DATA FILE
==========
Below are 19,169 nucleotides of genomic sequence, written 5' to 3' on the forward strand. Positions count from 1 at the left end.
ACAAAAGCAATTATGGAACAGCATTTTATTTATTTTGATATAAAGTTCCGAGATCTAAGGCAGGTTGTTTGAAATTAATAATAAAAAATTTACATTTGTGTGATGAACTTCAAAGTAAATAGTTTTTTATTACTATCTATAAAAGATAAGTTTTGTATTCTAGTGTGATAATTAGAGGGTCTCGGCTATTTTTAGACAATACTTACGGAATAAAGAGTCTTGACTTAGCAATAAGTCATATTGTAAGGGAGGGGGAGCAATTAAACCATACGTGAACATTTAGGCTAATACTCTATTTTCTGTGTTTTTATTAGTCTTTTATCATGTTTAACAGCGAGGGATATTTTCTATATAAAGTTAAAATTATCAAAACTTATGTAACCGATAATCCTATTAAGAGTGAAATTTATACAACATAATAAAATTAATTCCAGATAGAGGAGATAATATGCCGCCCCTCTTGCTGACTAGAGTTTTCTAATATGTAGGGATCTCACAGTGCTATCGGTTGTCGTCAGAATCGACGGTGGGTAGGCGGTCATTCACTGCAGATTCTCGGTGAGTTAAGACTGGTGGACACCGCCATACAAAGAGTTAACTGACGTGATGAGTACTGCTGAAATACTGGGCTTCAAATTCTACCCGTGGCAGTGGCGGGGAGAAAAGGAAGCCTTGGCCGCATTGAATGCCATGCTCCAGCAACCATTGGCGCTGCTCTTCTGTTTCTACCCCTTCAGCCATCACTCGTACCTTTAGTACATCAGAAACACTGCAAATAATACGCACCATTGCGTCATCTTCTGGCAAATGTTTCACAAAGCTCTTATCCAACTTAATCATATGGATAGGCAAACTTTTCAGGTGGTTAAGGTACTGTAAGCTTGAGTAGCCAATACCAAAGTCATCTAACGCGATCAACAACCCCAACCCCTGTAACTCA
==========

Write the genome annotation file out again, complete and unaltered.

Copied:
Below are 19,169 nucleotides of genomic sequence, written 5' to 3' on the forward strand. Positions count from 1 at the left end.
ACAAAAGCAATTATGGAACAGCATTTTATTTATTTTGATATAAAGTTCCGAGATCTAAGGCAGGTTGTTTGAAATTAATAATAAAAAATTTACATTTGTGTGATGAACTTCAAAGTAAATAGTTTTTTATTACTATCTATAAAAGATAAGTTTTGTATTCTAGTGTGATAATTAGAGGGTCTCGGCTATTTTTAGACAATACTTACGGAATAAAGAGTCTTGACTTAGCAATAAGTCATATTGTAAGGGAGGGGGAGCAATTAAACCATACGTGAACATTTAGGCTAATACTCTATTTTCTGTGTTTTTATTAGTCTTTTATCATGTTTAACAGCGAGGGATATTTTCTATATAAAGTTAAAATTATCAAAACTTATGTAACCGATAATCCTATTAAGAGTGAAATTTATACAACATAATAAAATTAATTCCAGATAGAGGAGATAATATGCCGCCCCTCTTGCTGACTAGAGTTTTCTAATATGTAGGGATCTCACAGTGCTATCGGTTGTCGTCAGAATCGACGGTGGGTAGGCGGTCATTCACTGCAGATTCTCGGTGAGTTAAGACTGGTGGACACCGCCATACAAAGAGTTAACTGACGTGATGAGTACTGCTGAAATACTGGGCTTCAAATTCTACCCGTGGCAGTGGCGGGGAGAAAAGGAAGCCTTGGCCGCATTGAATGCCATGCTCCAGCAACCATTGGCGCTGCTCTTCTGTTTCTACCCCTTCAGCCATCACTCGTACCTTTAGTACATCAGAAACACTGCAAATAATACGCACCATTGCGTCATCTTCTGGCAAATGTTTCACAAAGCTCTTATCCAACTTAATCATATGGATAGGCAAACTTTTCAGGTGGTTAAGGTACTGTAAGCTTGAGTAGCCAATACCAAAGTCATCTAACGCGATCAACAACCCCAACCCCTGTAACTCA